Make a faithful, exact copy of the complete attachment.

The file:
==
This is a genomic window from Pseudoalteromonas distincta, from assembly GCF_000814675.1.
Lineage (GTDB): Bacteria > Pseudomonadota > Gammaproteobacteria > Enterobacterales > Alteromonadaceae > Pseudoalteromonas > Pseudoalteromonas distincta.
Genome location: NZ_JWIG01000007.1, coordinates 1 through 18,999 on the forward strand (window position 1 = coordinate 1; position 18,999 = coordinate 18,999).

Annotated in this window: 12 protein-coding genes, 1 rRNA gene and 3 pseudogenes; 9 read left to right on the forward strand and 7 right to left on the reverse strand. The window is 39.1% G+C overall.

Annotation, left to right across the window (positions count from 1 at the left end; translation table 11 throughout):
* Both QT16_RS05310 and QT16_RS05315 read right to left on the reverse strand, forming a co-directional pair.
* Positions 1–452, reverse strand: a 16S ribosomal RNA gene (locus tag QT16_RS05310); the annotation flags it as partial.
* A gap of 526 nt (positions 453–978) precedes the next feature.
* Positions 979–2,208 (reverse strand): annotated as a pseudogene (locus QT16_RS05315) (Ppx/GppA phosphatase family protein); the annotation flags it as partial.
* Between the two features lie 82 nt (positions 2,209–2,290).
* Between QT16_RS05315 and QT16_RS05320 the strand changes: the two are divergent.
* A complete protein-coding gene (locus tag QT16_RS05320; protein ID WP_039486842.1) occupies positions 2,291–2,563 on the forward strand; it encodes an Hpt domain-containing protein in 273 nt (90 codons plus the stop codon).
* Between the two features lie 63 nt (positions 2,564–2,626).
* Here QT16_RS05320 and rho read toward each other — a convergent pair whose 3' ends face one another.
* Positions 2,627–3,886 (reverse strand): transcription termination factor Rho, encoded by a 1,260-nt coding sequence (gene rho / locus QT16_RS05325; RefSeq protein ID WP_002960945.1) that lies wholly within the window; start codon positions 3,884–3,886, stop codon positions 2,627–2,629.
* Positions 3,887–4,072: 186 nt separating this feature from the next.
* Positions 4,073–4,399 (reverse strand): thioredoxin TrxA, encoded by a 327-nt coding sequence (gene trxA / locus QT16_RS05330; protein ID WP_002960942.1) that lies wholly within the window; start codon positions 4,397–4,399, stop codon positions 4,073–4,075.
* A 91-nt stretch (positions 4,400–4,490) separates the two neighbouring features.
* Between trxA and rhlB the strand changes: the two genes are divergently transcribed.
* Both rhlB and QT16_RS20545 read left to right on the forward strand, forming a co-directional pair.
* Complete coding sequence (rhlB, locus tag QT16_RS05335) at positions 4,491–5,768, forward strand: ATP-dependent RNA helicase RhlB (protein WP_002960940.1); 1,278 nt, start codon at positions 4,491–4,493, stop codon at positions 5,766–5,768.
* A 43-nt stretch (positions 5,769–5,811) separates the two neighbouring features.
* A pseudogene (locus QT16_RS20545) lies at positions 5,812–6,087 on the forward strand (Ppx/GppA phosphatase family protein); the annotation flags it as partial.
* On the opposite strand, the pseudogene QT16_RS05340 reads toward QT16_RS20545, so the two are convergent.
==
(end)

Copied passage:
This is a genomic window from Pseudoalteromonas distincta, from assembly GCF_000814675.1.
Lineage (GTDB): Bacteria > Pseudomonadota > Gammaproteobacteria > Enterobacterales > Alteromonadaceae > Pseudoalteromonas > Pseudoalteromonas distincta.
Genome location: NZ_JWIG01000007.1, coordinates 1 through 18,999 on the forward strand (window position 1 = coordinate 1; position 18,999 = coordinate 18,999).

Annotated in this window: 12 protein-coding genes, 1 rRNA gene and 3 pseudogenes; 9 read left to right on the forward strand and 7 right to left on the reverse strand. The window is 39.1% G+C overall.

Annotation, left to right across the window (positions count from 1 at the left end; translation table 11 throughout):
* Both QT16_RS05310 and QT16_RS05315 read right to left on the reverse strand, forming a co-directional pair.
* Positions 1–452, reverse strand: a 16S ribosomal RNA gene (locus tag QT16_RS05310); the annotation flags it as partial.
* A gap of 526 nt (positions 453–978) precedes the next feature.
* Positions 979–2,208 (reverse strand): annotated as a pseudogene (locus QT16_RS05315) (Ppx/GppA phosphatase family protein); the annotation flags it as partial.
* Between the two features lie 82 nt (positions 2,209–2,290).
* Between QT16_RS05315 and QT16_RS05320 the strand changes: the two are divergent.
* A complete protein-coding gene (locus tag QT16_RS05320; protein ID WP_039486842.1) occupies positions 2,291–2,563 on the forward strand; it encodes an Hpt domain-containing protein in 273 nt (90 codons plus the stop codon).
* Between the two features lie 63 nt (positions 2,564–2,626).
* Here QT16_RS05320 and rho read toward each other — a convergent pair whose 3' ends face one another.
* Positions 2,627–3,886 (reverse strand): transcription termination factor Rho, encoded by a 1,260-nt coding sequence (gene rho / locus QT16_RS05325; RefSeq protein ID WP_002960945.1) that lies wholly within the window; start codon positions 3,884–3,886, stop codon positions 2,627–2,629.
* Positions 3,887–4,072: 186 nt separating this feature from the next.
* Positions 4,073–4,399 (reverse strand): thioredoxin TrxA, encoded by a 327-nt coding sequence (gene trxA / locus QT16_RS05330; protein ID WP_002960942.1) that lies wholly within the window; start codon positions 4,397–4,399, stop codon positions 4,073–4,075.
* A 91-nt stretch (positions 4,400–4,490) separates the two neighbouring features.
* Between trxA and rhlB the strand changes: the two genes are divergently transcribed.
* Both rhlB and QT16_RS20545 read left to right on the forward strand, forming a co-directional pair.
* Complete coding sequence (rhlB, locus tag QT16_RS05335) at positions 4,491–5,768, forward strand: ATP-dependent RNA helicase RhlB (protein WP_002960940.1); 1,278 nt, start codon at positions 4,491–4,493, stop codon at positions 5,766–5,768.
* A 43-nt stretch (positions 5,769–5,811) separates the two neighbouring features.
* A pseudogene (locus QT16_RS20545) lies at positions 5,812–6,087 on the forward strand (Ppx/GppA phosphatase family protein); the annotation flags it as partial.
* On the opposite strand, the pseudogene QT16_RS05340 reads toward QT16_RS20545, so the two are convergent.